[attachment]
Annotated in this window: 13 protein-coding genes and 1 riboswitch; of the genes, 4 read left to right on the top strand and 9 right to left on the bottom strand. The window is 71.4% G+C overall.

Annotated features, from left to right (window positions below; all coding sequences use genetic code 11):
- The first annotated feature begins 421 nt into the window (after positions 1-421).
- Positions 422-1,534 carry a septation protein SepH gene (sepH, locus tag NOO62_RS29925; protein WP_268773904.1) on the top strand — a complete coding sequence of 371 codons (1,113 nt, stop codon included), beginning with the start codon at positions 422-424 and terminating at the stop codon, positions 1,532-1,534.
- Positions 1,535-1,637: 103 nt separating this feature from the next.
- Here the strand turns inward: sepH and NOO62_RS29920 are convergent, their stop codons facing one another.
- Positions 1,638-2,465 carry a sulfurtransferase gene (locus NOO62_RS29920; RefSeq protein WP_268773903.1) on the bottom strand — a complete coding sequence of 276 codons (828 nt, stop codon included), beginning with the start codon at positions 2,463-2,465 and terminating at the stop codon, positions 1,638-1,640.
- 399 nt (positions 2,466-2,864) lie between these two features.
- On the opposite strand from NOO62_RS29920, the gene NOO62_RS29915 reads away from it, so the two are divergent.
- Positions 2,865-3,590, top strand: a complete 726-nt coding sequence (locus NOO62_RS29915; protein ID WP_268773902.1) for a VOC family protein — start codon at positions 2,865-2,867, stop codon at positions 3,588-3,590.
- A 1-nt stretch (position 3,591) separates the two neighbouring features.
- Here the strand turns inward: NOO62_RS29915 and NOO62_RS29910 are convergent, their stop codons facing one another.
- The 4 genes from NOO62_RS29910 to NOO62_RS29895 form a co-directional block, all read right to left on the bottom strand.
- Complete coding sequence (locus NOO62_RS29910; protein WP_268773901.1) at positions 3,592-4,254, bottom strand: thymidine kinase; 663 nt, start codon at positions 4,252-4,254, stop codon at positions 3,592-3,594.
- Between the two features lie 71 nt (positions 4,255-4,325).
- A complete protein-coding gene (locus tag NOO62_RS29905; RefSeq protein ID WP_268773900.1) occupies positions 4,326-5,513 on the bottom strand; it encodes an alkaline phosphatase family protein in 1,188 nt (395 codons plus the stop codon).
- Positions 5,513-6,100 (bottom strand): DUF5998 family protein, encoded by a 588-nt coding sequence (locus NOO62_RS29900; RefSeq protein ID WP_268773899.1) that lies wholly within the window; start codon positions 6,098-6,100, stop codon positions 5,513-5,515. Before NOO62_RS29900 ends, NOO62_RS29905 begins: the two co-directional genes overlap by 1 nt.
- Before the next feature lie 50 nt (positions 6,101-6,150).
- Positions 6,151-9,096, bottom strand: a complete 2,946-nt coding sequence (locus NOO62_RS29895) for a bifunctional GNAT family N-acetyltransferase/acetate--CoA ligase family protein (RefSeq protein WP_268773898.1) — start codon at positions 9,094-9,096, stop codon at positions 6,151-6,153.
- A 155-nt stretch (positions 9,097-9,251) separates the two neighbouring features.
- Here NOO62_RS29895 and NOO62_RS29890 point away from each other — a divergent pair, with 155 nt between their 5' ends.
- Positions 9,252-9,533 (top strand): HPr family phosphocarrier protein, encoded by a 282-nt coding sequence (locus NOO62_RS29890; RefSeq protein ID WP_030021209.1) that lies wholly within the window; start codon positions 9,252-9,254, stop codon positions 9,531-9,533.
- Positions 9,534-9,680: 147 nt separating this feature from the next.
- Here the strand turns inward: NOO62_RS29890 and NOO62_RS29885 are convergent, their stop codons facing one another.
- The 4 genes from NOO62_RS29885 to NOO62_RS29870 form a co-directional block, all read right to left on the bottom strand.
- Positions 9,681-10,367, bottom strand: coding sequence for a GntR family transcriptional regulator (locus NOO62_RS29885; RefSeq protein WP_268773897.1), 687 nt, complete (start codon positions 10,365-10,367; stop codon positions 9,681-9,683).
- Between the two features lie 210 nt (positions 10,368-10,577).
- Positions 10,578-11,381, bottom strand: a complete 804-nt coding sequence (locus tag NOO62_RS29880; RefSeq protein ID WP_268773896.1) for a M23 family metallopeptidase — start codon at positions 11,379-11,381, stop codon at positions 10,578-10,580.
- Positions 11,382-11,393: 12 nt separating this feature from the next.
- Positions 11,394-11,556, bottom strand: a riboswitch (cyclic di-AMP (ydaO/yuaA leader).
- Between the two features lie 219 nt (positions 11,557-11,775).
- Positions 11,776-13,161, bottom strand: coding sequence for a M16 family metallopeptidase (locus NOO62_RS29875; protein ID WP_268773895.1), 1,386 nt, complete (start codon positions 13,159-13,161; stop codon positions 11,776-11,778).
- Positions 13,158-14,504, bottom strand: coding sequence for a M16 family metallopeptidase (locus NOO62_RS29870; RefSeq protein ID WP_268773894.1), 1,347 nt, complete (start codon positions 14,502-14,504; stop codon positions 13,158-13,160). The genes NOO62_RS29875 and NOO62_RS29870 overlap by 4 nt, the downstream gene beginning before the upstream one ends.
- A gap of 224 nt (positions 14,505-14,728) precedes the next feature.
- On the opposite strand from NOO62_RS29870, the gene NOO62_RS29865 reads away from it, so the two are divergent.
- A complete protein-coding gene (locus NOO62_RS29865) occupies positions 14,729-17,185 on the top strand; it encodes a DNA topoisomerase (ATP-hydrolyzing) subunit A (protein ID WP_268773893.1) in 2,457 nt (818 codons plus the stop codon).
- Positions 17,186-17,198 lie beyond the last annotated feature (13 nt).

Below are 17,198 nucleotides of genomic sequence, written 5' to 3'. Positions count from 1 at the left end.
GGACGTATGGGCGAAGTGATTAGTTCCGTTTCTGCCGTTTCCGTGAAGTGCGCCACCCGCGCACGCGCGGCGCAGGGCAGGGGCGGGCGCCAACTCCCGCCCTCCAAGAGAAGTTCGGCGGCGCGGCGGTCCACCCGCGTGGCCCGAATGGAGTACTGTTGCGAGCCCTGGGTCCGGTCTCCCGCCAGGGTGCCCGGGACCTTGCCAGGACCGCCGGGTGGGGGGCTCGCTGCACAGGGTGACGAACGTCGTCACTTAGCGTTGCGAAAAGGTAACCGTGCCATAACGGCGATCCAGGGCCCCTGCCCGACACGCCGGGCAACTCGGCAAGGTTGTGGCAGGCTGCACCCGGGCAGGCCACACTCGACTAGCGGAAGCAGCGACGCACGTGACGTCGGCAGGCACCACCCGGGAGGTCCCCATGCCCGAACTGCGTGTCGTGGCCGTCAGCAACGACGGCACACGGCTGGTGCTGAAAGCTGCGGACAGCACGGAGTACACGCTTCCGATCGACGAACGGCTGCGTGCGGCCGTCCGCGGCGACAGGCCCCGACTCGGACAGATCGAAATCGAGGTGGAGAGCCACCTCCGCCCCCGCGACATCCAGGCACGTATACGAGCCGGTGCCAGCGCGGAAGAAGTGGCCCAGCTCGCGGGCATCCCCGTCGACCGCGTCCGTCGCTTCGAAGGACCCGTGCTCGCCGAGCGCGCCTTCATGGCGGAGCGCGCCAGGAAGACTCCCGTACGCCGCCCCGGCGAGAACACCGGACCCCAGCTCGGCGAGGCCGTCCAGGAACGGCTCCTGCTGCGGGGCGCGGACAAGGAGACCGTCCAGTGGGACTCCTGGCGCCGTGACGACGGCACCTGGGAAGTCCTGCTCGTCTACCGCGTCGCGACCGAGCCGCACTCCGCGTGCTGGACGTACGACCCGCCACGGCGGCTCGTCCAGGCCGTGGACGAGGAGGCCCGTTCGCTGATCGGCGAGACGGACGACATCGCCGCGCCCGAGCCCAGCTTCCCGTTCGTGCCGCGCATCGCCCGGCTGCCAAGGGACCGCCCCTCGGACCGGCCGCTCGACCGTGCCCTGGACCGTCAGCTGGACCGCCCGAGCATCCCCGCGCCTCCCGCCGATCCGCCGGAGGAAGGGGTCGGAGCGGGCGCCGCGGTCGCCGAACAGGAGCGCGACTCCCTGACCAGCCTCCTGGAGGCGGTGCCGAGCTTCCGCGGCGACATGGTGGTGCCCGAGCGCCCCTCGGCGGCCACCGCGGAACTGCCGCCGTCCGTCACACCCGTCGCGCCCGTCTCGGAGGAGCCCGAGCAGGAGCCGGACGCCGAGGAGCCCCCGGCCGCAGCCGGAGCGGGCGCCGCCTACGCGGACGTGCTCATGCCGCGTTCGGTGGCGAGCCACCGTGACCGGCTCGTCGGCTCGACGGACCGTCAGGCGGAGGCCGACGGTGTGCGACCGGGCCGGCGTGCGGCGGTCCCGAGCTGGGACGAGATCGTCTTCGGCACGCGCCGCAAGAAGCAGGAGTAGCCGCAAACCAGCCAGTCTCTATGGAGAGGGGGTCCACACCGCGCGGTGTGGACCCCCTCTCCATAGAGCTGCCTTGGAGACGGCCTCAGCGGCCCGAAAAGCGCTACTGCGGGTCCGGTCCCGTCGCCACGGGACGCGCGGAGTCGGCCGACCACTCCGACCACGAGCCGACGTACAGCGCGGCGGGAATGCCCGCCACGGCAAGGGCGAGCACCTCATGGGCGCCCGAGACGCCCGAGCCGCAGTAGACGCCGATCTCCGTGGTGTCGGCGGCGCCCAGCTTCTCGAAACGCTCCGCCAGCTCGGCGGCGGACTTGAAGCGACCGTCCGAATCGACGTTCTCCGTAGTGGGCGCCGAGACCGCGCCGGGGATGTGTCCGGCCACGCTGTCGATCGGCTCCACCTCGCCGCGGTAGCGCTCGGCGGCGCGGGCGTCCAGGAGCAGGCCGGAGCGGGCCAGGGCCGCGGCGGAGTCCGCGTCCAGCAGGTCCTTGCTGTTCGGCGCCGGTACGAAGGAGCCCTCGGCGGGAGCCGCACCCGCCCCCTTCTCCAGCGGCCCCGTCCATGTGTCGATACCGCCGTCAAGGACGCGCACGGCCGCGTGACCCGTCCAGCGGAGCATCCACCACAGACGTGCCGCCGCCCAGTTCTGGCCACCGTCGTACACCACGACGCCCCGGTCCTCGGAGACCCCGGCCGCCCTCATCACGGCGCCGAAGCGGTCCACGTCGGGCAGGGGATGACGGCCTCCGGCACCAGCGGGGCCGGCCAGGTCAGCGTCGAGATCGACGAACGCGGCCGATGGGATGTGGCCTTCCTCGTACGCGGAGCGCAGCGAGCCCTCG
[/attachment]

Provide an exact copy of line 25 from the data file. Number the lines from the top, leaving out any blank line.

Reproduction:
- The 4 genes from NOO62_RS29885 to NOO62_RS29870 form a co-directional block, all read right to left on the bottom strand.